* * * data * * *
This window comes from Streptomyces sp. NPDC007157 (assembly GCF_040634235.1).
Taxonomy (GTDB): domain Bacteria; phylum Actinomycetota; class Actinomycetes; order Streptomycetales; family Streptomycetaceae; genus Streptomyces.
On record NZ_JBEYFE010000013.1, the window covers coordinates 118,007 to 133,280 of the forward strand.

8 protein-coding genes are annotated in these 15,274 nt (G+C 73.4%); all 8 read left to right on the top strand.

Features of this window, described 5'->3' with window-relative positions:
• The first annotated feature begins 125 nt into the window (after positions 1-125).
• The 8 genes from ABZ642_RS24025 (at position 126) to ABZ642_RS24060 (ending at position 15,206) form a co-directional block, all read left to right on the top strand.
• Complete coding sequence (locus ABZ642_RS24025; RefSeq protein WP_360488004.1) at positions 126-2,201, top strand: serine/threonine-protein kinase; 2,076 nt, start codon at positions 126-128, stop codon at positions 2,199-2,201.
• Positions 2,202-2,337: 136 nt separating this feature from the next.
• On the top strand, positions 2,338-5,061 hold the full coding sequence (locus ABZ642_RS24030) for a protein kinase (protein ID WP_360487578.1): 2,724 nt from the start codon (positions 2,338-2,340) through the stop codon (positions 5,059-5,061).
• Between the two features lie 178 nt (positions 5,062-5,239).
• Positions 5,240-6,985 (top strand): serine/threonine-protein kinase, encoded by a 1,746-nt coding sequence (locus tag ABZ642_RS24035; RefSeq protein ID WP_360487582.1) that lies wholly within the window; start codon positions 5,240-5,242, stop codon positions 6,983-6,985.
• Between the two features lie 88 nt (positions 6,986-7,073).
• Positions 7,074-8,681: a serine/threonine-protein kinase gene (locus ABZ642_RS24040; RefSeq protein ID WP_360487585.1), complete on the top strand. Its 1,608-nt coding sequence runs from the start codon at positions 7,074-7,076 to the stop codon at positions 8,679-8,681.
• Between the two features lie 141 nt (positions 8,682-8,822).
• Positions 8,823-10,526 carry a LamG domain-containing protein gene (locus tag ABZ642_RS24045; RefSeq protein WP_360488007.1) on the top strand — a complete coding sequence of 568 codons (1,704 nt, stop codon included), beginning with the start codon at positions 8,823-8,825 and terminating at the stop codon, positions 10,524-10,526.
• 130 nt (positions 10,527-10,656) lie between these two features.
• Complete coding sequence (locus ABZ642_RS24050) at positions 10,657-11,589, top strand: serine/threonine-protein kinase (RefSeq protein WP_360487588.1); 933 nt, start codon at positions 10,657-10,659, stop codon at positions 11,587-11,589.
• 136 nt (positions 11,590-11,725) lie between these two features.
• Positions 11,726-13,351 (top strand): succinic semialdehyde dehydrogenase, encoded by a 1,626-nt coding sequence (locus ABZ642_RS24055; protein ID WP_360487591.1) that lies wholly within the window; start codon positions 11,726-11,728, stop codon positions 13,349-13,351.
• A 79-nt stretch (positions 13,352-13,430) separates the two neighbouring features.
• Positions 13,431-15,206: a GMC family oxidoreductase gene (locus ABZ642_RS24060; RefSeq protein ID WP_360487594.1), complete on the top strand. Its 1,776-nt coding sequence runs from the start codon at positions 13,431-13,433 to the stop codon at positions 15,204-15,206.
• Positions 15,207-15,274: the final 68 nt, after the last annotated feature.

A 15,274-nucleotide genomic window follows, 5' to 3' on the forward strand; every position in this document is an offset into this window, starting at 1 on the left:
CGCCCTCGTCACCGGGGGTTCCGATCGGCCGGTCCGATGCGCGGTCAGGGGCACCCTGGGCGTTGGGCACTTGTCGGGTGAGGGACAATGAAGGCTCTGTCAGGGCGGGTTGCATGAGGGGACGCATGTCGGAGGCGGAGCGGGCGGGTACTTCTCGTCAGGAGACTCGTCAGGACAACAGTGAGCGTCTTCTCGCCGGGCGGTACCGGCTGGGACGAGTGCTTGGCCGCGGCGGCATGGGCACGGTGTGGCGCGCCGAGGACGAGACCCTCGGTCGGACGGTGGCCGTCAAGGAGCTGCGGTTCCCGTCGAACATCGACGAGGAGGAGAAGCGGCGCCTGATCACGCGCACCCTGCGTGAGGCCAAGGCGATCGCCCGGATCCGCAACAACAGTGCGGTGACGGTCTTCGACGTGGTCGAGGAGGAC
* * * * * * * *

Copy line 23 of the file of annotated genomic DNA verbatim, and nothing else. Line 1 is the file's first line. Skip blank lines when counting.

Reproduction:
• Positions 15,207-15,274: the final 68 nt, after the last annotated feature.